SCA’s forests provide a habitat for a variation on flora and fauna, and we want this to continue in the future. The development and preservation of biodiversity is the most important sustainability target in our forest management. This means there must be a variety of different habitats in our forests and we therefore strive to develop, preserve and recreate habitats for species with special requirements.

Our forests contain many values. In addition to binding large amounts of CO₂ and providing sustainable raw materials, the forest also contains great biodiversity that we preserve and develop. We exclude areas that provide vital habitats for sensitive flora and fauna from forest management through voluntary set-asides. Alternative methods are used to manage other areas to improve conditions for species with special requirements. We also endeavor to recreate habitats that are scarce. Areas left as small conservation patches during harvesting also offer great benefits for many species.

Landscape ecological planning 

To develop and preserve the biodiversity of our forests, we plan our measures over the long-term and across large geographic areas. We do this by working with landscape ecological planning for our entire forest holding. By performing inventories of our forests we can identify areas with the highest conservation values and using this information, we can then take the right action at the right location.

Work on different scales for habitats 


It is important to work according to different scales with nature conservation measures when it comes to biodiversity. Everything from landscapes (for example several aspen forests in a landscape) to a habitat (such as an individual aspen tree in an aspen forest) and lastly a single substrate (for example an old aspen tree). 

Many species prefer a few larger connected areas with suitable habitats rather than a few scattered areas. In order for us to take the right action at the right location, we have identified key habitats. We have then selected areas where there are higher concentrations of nature values than in the forest landscape on average, and we refer to these as prioritized conservation landscapes.

In these landscapes, we have subsequently highlighted Action Plan (Sw. Åtgärdsprogram or ÅGP) landscapes, which contain concentrations of demanding ÅGP species that require active management to survive. ÅGP species are endangered species for which the Swedish Environmental Protection Agency or the Swedish Agency for Marine and Water Management have developed a special action plan. These could be insects that depend on controlled burning or a specific type of deciduous forest.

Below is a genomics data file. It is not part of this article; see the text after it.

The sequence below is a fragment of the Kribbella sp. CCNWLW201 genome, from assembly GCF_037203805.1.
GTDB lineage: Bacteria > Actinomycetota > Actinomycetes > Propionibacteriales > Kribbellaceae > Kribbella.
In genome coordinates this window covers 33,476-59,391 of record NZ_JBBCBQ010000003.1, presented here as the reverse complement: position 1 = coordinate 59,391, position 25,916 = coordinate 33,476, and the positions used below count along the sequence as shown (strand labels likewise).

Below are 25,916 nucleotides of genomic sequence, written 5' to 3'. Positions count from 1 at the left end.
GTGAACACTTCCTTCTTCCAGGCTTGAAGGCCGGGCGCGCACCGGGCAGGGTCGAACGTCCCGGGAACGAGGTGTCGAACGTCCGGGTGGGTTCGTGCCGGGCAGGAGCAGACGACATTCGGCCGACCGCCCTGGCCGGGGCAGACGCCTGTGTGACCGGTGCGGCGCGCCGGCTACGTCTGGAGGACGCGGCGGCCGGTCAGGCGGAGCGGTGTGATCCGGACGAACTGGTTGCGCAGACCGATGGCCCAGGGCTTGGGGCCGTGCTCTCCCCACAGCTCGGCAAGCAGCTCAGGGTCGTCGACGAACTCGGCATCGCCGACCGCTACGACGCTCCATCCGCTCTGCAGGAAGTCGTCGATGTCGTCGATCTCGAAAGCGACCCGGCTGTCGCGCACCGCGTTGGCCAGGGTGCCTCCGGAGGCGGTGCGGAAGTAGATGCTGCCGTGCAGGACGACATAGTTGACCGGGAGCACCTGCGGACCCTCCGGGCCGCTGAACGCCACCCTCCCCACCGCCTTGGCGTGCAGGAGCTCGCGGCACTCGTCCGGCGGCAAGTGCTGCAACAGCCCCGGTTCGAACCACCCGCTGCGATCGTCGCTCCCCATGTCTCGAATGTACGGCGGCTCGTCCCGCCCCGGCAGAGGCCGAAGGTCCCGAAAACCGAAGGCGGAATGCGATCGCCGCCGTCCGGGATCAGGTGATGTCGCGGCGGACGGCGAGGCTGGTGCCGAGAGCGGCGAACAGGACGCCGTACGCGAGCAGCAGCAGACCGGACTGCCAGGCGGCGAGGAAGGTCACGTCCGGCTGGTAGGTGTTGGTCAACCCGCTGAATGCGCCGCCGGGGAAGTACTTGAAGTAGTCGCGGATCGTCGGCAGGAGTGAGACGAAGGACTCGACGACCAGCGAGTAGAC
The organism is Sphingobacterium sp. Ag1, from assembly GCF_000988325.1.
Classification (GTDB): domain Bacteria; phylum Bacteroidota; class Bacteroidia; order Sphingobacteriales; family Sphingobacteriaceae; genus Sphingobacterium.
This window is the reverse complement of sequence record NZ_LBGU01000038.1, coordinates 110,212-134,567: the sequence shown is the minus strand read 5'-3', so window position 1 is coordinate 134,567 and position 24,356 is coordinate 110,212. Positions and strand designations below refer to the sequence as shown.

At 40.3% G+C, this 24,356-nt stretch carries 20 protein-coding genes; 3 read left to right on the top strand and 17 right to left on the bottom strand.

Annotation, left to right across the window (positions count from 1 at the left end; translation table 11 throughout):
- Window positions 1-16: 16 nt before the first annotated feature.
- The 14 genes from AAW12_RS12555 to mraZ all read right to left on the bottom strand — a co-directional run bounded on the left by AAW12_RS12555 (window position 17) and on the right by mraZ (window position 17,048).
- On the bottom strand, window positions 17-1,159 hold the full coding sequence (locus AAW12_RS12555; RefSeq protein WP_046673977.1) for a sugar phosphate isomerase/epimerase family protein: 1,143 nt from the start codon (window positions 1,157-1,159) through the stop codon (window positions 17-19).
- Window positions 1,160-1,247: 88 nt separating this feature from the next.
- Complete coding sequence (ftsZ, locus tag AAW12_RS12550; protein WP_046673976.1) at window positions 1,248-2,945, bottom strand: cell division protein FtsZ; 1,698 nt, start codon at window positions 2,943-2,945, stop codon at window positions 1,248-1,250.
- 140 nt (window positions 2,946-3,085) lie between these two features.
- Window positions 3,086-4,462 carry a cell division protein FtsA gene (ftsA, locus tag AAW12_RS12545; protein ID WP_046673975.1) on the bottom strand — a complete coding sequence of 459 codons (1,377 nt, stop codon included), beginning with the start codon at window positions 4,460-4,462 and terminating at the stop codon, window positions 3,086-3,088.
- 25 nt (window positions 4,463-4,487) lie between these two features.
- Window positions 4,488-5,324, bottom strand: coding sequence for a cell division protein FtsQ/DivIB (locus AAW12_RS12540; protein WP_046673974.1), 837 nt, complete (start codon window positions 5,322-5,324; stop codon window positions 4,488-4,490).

By helping the most demanding species, we also help many species that have fewer demands on their habitat.

Priority conservation landscapes

In our work to further strengthen the biological diversity in our forests, where the work with our Species Commitment is an important part, we have chosen approximately 450 conservation landscapes that are between 50-11,000 hectares in size, and which together cover 15 percent of SCA's land holdings . In these landscapes there are higher concentrations of nature values than in the forest landscape on average.

In the landscapes, there are often populations of sensitive species, and therefore we prioritize greater nature consideration efforts here. Just over 30 percent of the forest within the conservation landscapes is voluntarily set aside solely for nature consideration, and another 10 percent is farmed with alternative methods where we combine goals for both nature conservation and timber production.

In the landscapes, we want to maintain or eventually create connections between forest areas that are important for sensitive or threatened species. We also want to improve the quality of forest areas through targeted nature conservation measures for our Species Commitment, and have a high knowledge of nature values. This way of working is supported by nature conservation research, which shows that it is more resource efficient to invest in nature conservation in landscapes with good conditions for preserving and improving the conditions for biodiversity in the future.

The conservation landscapes are selected based on knowledge of SCA's and other forest owners' high nature values, as well as the authorities' work for green infrastructure (so-called value tracts).

HCV areas

SCA also owns land within designated forest areas with high conservation values. This applies for exemle, to our forest near the mountains, or forest areas that have been designated by authorities as national "national interests for nature conservation". These are areas that have a distinctive national character with high natural values at landscape level. Within the framework of the FSC standard, these are called HCV, High Conservation Values.

Most of these forests are voluntarily set aside, and here we work specifically to avoid and reduce fragmentation in the forest landscape, that is, that forests are divided into smaller and smaller areas, which affects both flora and fauna.

This is how we work with biodiversity

The aim is that our forest will remain at least as rich in biodiversity, in the future as they are today.

Hans Djurberg, Sustainability manager, SCA

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